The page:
|The Cane Corso
is a large working dog who decends from the ancient Roman
Molossus. Native to Italy they now represent a modern
day continuation of war dogs that were sometimes pitted
against lions and other wild beasts in ancient Roman arenas.
These Molossian Mastiffs were in great demand as war dogs
and household guardians for generations to come. Throughout
the breeds existence, the cane corso were used as big
game hunters. Their power, courage, agility and tracking
ability made them especially valuable with wild boar,
stag and bear. With the decline in big game hunting the
cane corso found a home with Italian farmers. They were
often used as a driver, moving animals to the market and
to the slaughter houses. On the farms they protected the
livestock from both human thieves and animal predators,
also doubling as a guard dog for homes and estates. With
the transformation of the agricultural structure in many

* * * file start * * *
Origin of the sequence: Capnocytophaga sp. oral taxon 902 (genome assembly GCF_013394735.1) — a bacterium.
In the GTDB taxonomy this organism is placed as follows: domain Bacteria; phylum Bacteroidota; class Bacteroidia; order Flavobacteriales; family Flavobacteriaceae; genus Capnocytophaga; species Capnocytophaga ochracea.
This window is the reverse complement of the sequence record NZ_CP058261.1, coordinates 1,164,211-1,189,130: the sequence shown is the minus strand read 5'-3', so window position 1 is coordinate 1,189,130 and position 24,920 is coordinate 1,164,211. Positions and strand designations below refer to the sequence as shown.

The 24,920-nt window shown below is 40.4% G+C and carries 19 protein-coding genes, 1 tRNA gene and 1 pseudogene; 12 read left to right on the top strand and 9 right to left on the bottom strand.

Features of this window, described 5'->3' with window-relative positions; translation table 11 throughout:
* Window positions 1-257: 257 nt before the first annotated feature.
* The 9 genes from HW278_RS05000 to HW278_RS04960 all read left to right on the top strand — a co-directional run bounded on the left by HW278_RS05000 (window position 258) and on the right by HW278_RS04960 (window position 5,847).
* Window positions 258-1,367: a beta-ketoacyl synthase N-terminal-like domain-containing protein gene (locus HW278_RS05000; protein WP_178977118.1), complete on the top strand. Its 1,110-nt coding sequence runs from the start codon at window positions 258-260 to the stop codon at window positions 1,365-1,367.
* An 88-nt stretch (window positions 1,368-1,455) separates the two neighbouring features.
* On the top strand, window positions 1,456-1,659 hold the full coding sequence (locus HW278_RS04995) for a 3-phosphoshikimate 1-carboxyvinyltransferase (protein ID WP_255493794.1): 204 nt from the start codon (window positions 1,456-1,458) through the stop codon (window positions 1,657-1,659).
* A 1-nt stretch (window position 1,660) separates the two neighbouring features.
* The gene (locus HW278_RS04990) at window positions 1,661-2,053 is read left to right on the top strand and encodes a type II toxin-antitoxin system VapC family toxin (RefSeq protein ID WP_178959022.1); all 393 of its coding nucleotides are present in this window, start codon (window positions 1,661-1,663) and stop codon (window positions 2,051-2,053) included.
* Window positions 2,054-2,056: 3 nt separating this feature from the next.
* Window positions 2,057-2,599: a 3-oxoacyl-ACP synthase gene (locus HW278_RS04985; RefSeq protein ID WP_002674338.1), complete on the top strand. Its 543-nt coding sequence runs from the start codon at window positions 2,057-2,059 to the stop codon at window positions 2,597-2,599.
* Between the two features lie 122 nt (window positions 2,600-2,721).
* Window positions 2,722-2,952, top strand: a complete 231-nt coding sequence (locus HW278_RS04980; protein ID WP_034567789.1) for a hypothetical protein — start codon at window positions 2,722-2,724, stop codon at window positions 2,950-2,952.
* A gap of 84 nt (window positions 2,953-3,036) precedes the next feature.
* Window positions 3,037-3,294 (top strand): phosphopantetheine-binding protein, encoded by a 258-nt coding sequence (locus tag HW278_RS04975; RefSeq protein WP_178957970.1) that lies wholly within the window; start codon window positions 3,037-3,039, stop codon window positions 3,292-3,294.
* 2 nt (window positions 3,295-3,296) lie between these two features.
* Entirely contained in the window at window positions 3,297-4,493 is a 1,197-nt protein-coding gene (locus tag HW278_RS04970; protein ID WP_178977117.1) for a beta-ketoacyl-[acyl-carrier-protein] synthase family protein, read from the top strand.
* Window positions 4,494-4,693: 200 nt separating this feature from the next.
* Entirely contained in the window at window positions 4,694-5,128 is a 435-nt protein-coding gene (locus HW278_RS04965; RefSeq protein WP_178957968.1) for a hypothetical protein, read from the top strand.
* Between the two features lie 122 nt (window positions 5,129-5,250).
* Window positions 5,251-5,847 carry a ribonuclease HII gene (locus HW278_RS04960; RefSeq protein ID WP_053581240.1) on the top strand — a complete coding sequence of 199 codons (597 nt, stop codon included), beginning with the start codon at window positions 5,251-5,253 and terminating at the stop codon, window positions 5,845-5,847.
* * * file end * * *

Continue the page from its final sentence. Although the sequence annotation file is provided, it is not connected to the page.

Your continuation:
regions of Italy, this majestic dog was in danger of extinction.
However, with the help of some skillful and caring dog
lovers in the mid 1970's success was made in procuring
as many good subjects as possible. Selective breeding
began and the cane corso was given a new birth.
Since coming to America in the late 1980's the cane corso
is mainly recognized as family companions and guard dogs.
The cane corso bonds quickly to his family and becomes
quite attached, especially to the children. To the children
they are playful, protective, yet gentle, always aware
of a child's helplessness and innocence. They enjoy being
included in the family activities. Their athletic ability
lends itself to include such activities as hiking, jogging,
long walks, swimming, bike riding or just playing fetch.
In the house hold they are not overly energetic or spasmatic.
They are generally a quiet dog, only barking to alert
in strange situations. They are very animal friendly and
will get along with any of your other pets.
The cane corso is instinctively a guard dog. Having
a strong sense of territory and desiring to be with
his family, the corso generally stays on his grounds.
With strangers, they are quite aloof, and will be suspicious
until the person is welcomed by the family. These dogs
don't need any encouragement to be agressive, they know
specifically when and when not to be protective. They
should be socialized starting at young ages. The cane
corso are able to judge character without exception,
always to discern friend from foe.